Excellent research, good laws or intentions for such laws and periodic actions by concerned environmentalists or by those concerned about environment alone will not be enough. There must be general and sustained interest and awareness among the public and that is only possible if the media could be harnessed.
The broadcaster's first responsibility is not, and will never be, environment or education. But he can be schooled into being sensitive about environment and the role he could play in creating public awareness of it.
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Excerpts from "Media Training : A Thought on Broadcast Training" ( A paper presented by R. Balakrishan on 21.6.1984 at the Media Roundtable on Health Education organised by WHO- UNESCO- IPDC- AMIC and held at the Singapore Asian Communication Research & Information Centre).
As far as our experience at the Institute is concerned, thus far, training has been developed in a deliberate way as a response to needs expressed or determined.
That training must respond to a need is realistic, sensible, desirable and pragmatic! But it should also envisage a need, and prepare for it by setting a lead is also an equally forceful and desirable reality. Such a lead could be set by examining various areas of broadcasting - programme formats, technology, policy and planning questions, systems, research, management and organisational features, etc may be considered, for instance.
Lack of appropriate resources* and vision of the totality of the training function have disabled us from giving due and fair attention to the latter. (*Resources refer not only to money; more importantly they refer to attitudes and dispositions of managements and decision makers; of those engaged in technical cooperation and assistance; of materials and infrastructure; of political commitments, etc).
In spite of logistical difficulties, the response to the needs in broadcasting have been fairly easy in that it has had to deal with numbers of persons to be trained in a given range of skill areas or in the number of manuals and learning materials that could be designed or produced. The statistical outcome of such a response has also been quite impressive..........However, quantities alone do not or cannot solve the problem for broadcasting to be effective or socially relevant to a society.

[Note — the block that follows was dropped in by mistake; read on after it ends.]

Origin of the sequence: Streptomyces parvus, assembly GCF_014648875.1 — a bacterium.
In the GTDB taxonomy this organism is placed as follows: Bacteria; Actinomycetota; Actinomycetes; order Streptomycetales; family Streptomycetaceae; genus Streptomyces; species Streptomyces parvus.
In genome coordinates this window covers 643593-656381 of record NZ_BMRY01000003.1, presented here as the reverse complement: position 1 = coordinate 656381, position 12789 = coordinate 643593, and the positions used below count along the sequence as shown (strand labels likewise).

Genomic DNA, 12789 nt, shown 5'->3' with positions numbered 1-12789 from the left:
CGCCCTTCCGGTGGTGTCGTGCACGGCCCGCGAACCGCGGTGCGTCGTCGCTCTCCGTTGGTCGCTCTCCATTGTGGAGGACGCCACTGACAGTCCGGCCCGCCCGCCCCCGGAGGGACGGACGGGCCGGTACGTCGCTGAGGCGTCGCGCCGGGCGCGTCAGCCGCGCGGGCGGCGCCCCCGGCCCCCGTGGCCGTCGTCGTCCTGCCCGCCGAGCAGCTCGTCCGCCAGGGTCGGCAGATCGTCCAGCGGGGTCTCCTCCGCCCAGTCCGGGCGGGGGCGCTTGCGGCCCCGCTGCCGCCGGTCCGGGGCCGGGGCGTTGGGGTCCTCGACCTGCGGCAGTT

To ensure qualitative improvement to it, the preparation therefore - training, the availability of training materials, etc - rests squarely on investments that need to be made in research, evaluation, experimentation and other development considerations. Any training in isolation from these considerations, which constitute the linchpin for planning future needs, would be limited in value and short-lived too!
It has been said training means "a systematic instructional process aimed at improving the knowledge and skill of employees so that they may better understand and perform their tasks." In the world of broadcasting, however, one often encounters the argument that formal training is not possible. Proponents of that argument would suggest that ours is a world of the arts, the make-belief, dependent on creativity, talent, emotions, moods, intuition, dreams, etc. They are not wrong. Indeed, they are obviously right; but possibly only so much and no more.
That a great number of skills, talents and disciplines are involved in the making of a broadcast programme , no one can dispute r doubt. The programmes are dependent on the state of the technology no less than they are on the organisational and structural patterns of the institutions that make them. They are not just creations of those who work in broadcasting, but the result and reflection of the total society and the interactions therein.
No matter what differences there may be in approaches to, or content of, training there can be little disagreement that the product of training should be a professional broadcaster, much better than he was before being subjected to it; one whose skills have improved and who is sensitised to the society and the audience he serves; one who does a professional job of his work on completion of training; or one who is professionally equipped to meet challenges and tasks ahead of him!